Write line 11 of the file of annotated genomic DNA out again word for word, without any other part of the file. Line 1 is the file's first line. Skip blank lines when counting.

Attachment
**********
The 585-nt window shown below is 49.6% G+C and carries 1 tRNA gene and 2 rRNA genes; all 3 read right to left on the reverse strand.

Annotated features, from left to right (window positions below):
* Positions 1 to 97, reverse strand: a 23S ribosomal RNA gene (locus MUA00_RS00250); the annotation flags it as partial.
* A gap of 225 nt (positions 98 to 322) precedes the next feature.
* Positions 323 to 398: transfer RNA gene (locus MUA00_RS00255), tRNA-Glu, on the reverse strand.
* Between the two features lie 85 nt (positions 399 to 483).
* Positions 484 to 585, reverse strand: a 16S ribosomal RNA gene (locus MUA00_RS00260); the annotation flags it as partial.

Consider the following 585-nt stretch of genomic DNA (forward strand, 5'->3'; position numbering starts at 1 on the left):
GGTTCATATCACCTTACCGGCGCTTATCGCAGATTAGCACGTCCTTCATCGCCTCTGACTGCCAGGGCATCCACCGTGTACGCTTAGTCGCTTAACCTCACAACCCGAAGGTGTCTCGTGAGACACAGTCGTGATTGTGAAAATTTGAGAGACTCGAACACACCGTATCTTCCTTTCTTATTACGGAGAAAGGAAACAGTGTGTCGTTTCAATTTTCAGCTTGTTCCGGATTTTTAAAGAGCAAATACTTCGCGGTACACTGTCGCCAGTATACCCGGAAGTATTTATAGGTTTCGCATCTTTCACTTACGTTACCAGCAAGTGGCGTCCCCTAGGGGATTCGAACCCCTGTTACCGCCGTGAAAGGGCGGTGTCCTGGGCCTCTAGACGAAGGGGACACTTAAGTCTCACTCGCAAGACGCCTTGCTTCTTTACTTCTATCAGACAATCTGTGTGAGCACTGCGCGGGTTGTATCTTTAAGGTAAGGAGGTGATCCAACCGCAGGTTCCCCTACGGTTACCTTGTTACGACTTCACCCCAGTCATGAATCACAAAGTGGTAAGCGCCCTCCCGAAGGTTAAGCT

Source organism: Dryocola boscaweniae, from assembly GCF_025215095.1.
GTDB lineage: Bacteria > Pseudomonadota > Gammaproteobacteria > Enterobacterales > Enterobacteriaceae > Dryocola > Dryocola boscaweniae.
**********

GTDB lineage: Bacteria > Pseudomonadota > Gammaproteobacteria > Enterobacterales > Enterobacteriaceae > Dryocola > Dryocola boscaweniae.